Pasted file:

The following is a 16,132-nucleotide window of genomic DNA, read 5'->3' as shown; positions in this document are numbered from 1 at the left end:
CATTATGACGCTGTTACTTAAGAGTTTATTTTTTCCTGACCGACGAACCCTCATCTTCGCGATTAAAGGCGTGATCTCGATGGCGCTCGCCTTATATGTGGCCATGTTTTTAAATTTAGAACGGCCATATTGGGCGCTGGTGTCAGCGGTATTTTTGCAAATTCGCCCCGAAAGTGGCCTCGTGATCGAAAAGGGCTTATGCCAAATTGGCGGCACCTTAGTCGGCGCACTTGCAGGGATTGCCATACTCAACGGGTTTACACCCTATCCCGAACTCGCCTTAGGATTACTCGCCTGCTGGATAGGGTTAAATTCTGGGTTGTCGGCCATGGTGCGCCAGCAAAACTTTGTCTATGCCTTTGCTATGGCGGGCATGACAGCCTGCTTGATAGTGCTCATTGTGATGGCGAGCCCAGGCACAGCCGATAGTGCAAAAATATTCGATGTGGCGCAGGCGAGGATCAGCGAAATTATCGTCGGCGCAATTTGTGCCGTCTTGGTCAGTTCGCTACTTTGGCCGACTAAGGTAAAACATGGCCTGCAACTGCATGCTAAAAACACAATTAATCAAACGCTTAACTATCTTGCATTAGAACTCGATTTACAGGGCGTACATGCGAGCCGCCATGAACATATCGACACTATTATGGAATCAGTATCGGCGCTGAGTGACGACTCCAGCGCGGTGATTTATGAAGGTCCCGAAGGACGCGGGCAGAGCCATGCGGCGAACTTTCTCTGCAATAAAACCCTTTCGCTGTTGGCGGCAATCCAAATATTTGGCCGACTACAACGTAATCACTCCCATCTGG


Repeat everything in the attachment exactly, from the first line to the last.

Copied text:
The following is a 16,132-nucleotide window of genomic DNA, read 5'->3' as shown; positions in this document are numbered from 1 at the left end:
CATTATGACGCTGTTACTTAAGAGTTTATTTTTTCCTGACCGACGAACCCTCATCTTCGCGATTAAAGGCGTGATCTCGATGGCGCTCGCCTTATATGTGGCCATGTTTTTAAATTTAGAACGGCCATATTGGGCGCTGGTGTCAGCGGTATTTTTGCAAATTCGCCCCGAAAGTGGCCTCGTGATCGAAAAGGGCTTATGCCAAATTGGCGGCACCTTAGTCGGCGCACTTGCAGGGATTGCCATACTCAACGGGTTTACACCCTATCCCGAACTCGCCTTAGGATTACTCGCCTGCTGGATAGGGTTAAATTCTGGGTTGTCGGCCATGGTGCGCCAGCAAAACTTTGTCTATGCCTTTGCTATGGCGGGCATGACAGCCTGCTTGATAGTGCTCATTGTGATGGCGAGCCCAGGCACAGCCGATAGTGCAAAAATATTCGATGTGGCGCAGGCGAGGATCAGCGAAATTATCGTCGGCGCAATTTGTGCCGTCTTGGTCAGTTCGCTACTTTGGCCGACTAAGGTAAAACATGGCCTGCAACTGCATGCTAAAAACACAATTAATCAAACGCTTAACTATCTTGCATTAGAACTCGATTTACAGGGCGTACATGCGAGCCGCCATGAACATATCGACACTATTATGGAATCAGTATCGGCGCTGAGTGACGACTCCAGCGCGGTGATTTATGAAGGTCCCGAAGGACGCGGGCAGAGCCATGCGGCGAACTTTCTCTGCAATAAAACCCTTTCGCTGTTGGCGGCAATCCAAATATTTGGCCGACTACAACGTAATCACTCCCATCTGG